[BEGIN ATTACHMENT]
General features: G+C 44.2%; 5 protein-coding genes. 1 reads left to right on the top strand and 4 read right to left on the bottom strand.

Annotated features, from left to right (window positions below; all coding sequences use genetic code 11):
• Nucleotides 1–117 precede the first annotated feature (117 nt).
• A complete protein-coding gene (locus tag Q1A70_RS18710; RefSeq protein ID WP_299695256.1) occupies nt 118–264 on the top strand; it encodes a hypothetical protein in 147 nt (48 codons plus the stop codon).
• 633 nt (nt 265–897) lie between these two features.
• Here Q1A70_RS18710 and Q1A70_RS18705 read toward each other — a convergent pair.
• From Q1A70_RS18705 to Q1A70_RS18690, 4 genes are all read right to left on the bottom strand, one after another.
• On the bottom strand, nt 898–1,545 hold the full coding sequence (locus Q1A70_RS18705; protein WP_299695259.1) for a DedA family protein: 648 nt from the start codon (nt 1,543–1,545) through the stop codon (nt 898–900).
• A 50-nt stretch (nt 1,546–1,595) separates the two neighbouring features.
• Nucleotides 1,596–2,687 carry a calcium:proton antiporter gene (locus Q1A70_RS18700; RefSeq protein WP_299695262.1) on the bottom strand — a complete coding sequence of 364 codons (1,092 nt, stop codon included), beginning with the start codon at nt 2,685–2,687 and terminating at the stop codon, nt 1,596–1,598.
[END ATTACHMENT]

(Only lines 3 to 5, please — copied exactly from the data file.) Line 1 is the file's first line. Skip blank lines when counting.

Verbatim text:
• Nucleotides 1–117 precede the first annotated feature (117 nt).
• A complete protein-coding gene (locus tag Q1A70_RS18710; RefSeq protein ID WP_299695256.1) occupies nt 118–264 on the top strand; it encodes a hypothetical protein in 147 nt (48 codons plus the stop codon).
• 633 nt (nt 265–897) lie between these two features.